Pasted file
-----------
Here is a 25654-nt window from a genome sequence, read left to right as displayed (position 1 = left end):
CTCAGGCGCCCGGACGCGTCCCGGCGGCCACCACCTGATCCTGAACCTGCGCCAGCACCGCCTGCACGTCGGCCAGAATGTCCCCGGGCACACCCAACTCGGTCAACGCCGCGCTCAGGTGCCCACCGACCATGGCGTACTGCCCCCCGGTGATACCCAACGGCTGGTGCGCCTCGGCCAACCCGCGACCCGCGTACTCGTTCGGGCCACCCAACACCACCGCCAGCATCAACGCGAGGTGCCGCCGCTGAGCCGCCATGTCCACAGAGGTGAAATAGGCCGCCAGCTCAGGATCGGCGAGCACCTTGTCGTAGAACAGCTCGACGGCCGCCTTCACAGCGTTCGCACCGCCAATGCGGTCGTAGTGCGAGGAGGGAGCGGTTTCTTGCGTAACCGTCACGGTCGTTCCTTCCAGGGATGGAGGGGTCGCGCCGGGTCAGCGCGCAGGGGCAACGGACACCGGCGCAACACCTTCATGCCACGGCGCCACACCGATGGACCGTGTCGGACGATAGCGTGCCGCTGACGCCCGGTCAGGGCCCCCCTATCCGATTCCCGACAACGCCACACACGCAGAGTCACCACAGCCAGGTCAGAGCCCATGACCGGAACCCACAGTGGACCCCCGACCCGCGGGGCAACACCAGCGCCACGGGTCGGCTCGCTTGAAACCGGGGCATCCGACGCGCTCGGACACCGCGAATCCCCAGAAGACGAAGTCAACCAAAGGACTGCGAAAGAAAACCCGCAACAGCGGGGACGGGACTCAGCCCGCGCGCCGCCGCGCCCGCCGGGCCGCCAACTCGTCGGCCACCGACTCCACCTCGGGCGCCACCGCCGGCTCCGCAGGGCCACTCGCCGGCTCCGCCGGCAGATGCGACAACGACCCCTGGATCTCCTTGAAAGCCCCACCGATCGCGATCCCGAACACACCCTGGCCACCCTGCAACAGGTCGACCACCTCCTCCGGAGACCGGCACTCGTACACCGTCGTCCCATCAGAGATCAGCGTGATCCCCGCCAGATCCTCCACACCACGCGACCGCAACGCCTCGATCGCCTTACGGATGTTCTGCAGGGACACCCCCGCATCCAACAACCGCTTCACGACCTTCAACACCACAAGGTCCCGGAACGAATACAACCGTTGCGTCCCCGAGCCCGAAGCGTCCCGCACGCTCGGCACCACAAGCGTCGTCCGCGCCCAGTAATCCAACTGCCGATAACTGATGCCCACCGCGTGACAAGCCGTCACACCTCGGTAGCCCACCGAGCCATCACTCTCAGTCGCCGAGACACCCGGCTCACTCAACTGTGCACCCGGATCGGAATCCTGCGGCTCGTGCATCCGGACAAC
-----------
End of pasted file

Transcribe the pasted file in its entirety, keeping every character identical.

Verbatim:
Here is a 25654-nt window from a genome sequence, read left to right as displayed (position 1 = left end):
CTCAGGCGCCCGGACGCGTCCCGGCGGCCACCACCTGATCCTGAACCTGCGCCAGCACCGCCTGCACGTCGGCCAGAATGTCCCCGGGCACACCCAACTCGGTCAACGCCGCGCTCAGGTGCCCACCGACCATGGCGTACTGCCCCCCGGTGATACCCAACGGCTGGTGCGCCTCGGCCAACCCGCGACCCGCGTACTCGTTCGGGCCACCCAACACCACCGCCAGCATCAACGCGAGGTGCCGCCGCTGAGCCGCCATGTCCACAGAGGTGAAATAGGCCGCCAGCTCAGGATCGGCGAGCACCTTGTCGTAGAACAGCTCGACGGCCGCCTTCACAGCGTTCGCACCGCCAATGCGGTCGTAGTGCGAGGAGGGAGCGGTTTCTTGCGTAACCGTCACGGTCGTTCCTTCCAGGGATGGAGGGGTCGCGCCGGGTCAGCGCGCAGGGGCAACGGACACCGGCGCAACACCTTCATGCCACGGCGCCACACCGATGGACCGTGTCGGACGATAGCGTGCCGCTGACGCCCGGTCAGGGCCCCCCTATCCGATTCCCGACAACGCCACACACGCAGAGTCACCACAGCCAGGTCAGAGCCCATGACCGGAACCCACAGTGGACCCCCGACCCGCGGGGCAACACCAGCGCCACGGGTCGGCTCGCTTGAAACCGGGGCATCCGACGCGCTCGGACACCGCGAATCCCCAGAAGACGAAGTCAACCAAAGGACTGCGAAAGAAAACCCGCAACAGCGGGGACGGGACTCAGCCCGCGCGCCGCCGCGCCCGCCGGGCCGCCAACTCGTCGGCCACCGACTCCACCTCGGGCGCCACCGCCGGCTCCGCAGGGCCACTCGCCGGCTCCGCCGGCAGATGCGACAACGACCCCTGGATCTCCTTGAAAGCCCCACCGATCGCGATCCCGAACACACCCTGGCCACCCTGCAACAGGTCGACCACCTCCTCCGGAGACCGGCACTCGTACACCGTCGTCCCATCAGAGATCAGCGTGATCCCCGCCAGATCCTCCACACCACGCGACCGCAACGCCTCGATCGCCTTACGGATGTTCTGCAGGGACACCCCCGCATCCAACAACCGCTTCACGACCTTCAACACCACAAGGTCCCGGAACGAATACAACCGTTGCGTCCCCGAGCCCGAAGCGTCCCGCACGCTCGGCACCACAAGCGTCGTCCGCGCCCAGTAATCCAACTGCCGATAACTGATGCCCACCGCGTGACAAGCCGTCACACCTCGGTAGCCCACCGAGCCATCACTCTCAGTCGCCGAGACACCCGGCTCACTCAACTGTGCACCCGGATCGGAATCCTGCGGCTCGTGCATCCGGACAAC